Olsen Treated For Eating Disorder

Teen star Mary-Kate Olsen has checked into a rehab clinic to seek help for a "health-related issue," according to a statement released by her spokesperson, her publicist said Tuesday, a little more than a week after her 18th birthday.

Once indistinguishable from her twin sister Ashley, the brunette Mary-Kate has been noticeably thinner in recent months, leading to speculation that she might suffer from an eating disorder.

The Early Show entertainment contributor and People magazine senior editor Jess Cagle says that friends and family, who realized a while ago that something had to be done, intervened so Mary-Kate would enter the rehab clinic.

Cagle says:"For the last couple of years, at least one person we spoke to close to the family said there had been a big change in her, including dark circles under the eyes and not looking right. She had a car wreck a while ago. Her father said, 'In order to get your car back, you are going to have to gain some weight.' The family had someone watching her at meals. They were very, very concerned about this."

In an interview with 48 hours last spring, Mary-Kate Olsen compared her looks to her sister's saying, "I - are you kidding me? I look in the mirror and I'm like why do you look pretty and I look ugly?"

There are a lot of Web sites that actually promote eating disorders. In fact, they teach teens how to become anorexic and how to become bulimic. And these Web sites held Mary-Kate as the ultimate standard, Cagle notes.

"They were fascinated by her," Cagle says. "She'd become a hero to them. So it's great that she has gotten into treatment. It seems like the people around her are being fairly open about it, but not so open that they're using this for publicity or something like that."

Dr. Evelyn Attia, clinical co-director of the Eating Disorders Research Program at Columbia University Medical Center, points out the most important step is embarking on treatment.

She explains, "This illness has, on one hand, very seriously low weight. On the other hand, a reluctance to normalize weight and take care of the things you need to do, in order to recover from this condition."

A typical treatment would emphasize getting to normal weight and normal eating habits, Dr. Attia says. "We're more convinced than ever that the weight normalization has to come first. And support and psychotherapy are very important, but they work best when weight is closest to normal."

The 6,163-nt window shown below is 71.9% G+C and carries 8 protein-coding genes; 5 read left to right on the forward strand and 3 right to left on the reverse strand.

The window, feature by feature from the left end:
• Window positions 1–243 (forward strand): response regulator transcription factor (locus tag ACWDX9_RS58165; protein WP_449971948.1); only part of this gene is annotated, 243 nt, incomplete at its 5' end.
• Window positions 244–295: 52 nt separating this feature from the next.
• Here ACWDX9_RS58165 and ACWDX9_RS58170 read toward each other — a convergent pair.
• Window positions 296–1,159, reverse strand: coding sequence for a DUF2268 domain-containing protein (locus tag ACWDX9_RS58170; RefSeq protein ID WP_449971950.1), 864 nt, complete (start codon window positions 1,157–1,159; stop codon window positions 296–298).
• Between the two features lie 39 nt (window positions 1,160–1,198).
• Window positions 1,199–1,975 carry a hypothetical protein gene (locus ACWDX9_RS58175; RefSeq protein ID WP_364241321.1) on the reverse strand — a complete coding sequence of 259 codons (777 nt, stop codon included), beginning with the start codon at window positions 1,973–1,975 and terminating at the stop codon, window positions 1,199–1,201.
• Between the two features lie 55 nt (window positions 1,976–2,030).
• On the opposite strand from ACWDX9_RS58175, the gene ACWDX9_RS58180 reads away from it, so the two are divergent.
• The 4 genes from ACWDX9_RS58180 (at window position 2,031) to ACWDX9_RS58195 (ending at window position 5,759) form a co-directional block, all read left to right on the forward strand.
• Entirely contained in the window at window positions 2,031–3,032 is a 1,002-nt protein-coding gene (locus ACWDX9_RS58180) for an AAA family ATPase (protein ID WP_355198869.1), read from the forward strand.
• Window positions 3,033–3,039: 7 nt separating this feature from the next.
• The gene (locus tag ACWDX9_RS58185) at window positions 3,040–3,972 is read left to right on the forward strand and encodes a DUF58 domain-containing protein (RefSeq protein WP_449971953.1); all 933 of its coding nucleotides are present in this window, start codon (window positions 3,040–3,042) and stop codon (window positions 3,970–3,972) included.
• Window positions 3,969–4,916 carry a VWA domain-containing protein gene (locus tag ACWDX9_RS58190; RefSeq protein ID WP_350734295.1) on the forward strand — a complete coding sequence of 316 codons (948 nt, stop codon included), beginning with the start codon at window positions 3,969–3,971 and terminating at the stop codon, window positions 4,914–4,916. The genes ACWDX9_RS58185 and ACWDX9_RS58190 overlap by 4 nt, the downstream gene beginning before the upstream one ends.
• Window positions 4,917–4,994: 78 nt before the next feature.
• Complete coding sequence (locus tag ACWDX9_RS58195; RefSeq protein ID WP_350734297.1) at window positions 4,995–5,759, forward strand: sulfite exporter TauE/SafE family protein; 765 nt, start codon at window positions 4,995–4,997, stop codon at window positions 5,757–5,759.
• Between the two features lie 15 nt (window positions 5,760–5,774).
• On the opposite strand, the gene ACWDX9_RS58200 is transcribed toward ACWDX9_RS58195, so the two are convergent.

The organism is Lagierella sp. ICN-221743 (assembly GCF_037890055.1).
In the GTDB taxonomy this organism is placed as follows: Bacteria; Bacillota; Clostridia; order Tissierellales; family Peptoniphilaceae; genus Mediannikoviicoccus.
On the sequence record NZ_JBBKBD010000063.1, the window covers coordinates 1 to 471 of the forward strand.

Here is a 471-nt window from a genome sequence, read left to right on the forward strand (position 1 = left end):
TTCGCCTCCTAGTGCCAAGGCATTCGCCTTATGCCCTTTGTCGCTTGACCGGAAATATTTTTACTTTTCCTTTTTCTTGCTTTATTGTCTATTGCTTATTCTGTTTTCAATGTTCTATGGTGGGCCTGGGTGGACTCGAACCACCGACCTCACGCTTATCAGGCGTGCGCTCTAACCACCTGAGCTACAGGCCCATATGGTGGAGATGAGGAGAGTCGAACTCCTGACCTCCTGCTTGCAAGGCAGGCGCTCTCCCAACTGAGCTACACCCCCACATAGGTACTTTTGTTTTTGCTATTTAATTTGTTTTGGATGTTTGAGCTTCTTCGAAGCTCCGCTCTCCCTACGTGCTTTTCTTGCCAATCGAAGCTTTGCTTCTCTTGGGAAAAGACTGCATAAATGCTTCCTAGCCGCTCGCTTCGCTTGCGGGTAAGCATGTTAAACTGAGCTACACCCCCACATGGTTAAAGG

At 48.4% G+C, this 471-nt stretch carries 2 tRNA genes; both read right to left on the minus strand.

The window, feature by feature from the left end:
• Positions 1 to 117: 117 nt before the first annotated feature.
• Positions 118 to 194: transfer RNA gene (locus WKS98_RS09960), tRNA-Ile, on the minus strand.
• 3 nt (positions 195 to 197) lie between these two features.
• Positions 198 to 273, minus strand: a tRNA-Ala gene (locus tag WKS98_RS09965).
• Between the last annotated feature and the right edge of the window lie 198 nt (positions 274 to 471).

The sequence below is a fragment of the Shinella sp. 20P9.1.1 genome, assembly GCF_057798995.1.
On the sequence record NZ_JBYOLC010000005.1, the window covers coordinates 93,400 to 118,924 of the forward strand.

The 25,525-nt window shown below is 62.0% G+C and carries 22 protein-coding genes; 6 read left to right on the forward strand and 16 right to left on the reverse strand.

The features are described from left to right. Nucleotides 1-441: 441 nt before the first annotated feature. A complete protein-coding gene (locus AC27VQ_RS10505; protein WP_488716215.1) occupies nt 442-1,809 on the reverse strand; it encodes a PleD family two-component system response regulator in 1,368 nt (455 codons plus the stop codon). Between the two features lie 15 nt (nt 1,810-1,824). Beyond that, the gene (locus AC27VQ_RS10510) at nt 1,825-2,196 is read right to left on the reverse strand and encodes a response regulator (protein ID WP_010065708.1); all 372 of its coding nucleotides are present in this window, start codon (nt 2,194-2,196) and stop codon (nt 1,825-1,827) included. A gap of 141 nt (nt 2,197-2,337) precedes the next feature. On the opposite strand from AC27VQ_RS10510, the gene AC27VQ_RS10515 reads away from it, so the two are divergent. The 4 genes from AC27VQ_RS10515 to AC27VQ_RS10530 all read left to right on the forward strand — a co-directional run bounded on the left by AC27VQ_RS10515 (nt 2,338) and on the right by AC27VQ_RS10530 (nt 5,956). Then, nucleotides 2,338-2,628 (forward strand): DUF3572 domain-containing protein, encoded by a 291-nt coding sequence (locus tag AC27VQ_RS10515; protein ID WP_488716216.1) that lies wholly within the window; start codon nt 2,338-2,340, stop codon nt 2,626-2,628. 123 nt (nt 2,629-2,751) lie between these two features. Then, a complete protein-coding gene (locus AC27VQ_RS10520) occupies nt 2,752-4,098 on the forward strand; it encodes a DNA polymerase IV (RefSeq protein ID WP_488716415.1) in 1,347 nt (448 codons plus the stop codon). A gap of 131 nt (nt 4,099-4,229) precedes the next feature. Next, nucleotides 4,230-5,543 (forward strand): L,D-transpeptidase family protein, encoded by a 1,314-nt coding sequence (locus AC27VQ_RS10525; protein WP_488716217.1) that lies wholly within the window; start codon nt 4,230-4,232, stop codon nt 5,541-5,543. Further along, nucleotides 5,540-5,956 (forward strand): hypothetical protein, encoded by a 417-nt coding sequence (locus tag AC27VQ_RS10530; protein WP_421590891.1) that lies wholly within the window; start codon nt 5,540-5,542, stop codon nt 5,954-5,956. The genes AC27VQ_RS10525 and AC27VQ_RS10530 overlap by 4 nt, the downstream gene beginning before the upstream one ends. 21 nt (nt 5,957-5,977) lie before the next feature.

Asked if the family should be concerned that her fraternal twin, Ashley, might have a propensity for the disease, Dr. Attia says, "We don't know what causes anorexia, but we know biology plays a role. In any family, there needs to be vigilance, if there is, of course, a family member. Environmental factors factor in as well. They can affect siblings and even twins differently."

The following are some warning signs of a possible eating disorder:
  • Skipping meals
  • Overemphasis on importance of weight and body size
  • Weight loss or failure to grow
  • Change in foods that were once favored
  • Frequent weighing

Every system could be affected, but common medical consequences include:
  • Slow heart rate
  • A cold feeling due to a slowed metabolic rate
  • Low blood pressure and dizziness
  • Hair loss and skin that looks sallow
  • Interrupted menstrual cycle
  • Abnormal blood test results, indicating vomiting and laxative abuse

The Olsen twins have a virtual empire, thanks to their popularity among young girls. Though their latest movie, "New York Minute" was a box-office flop, the "Mary-Kate and Ashley" name is attached to products ranging from clothing to beauty products, making their net-worth more than $300-million.

As they take control of their empire, Cagle says this illness might affect their relationship.

"Whether it brings them closer together or tears them apart, no one knows yet. They've already planned on sort of going their separate ways and doing separate things. I hope that Mary-Kate gets to the point where she can talk about this in a wise and responsible way. That would be the best thing to come out of it. It would help a lot of people," Cagle says.
  • Lauren Johnston

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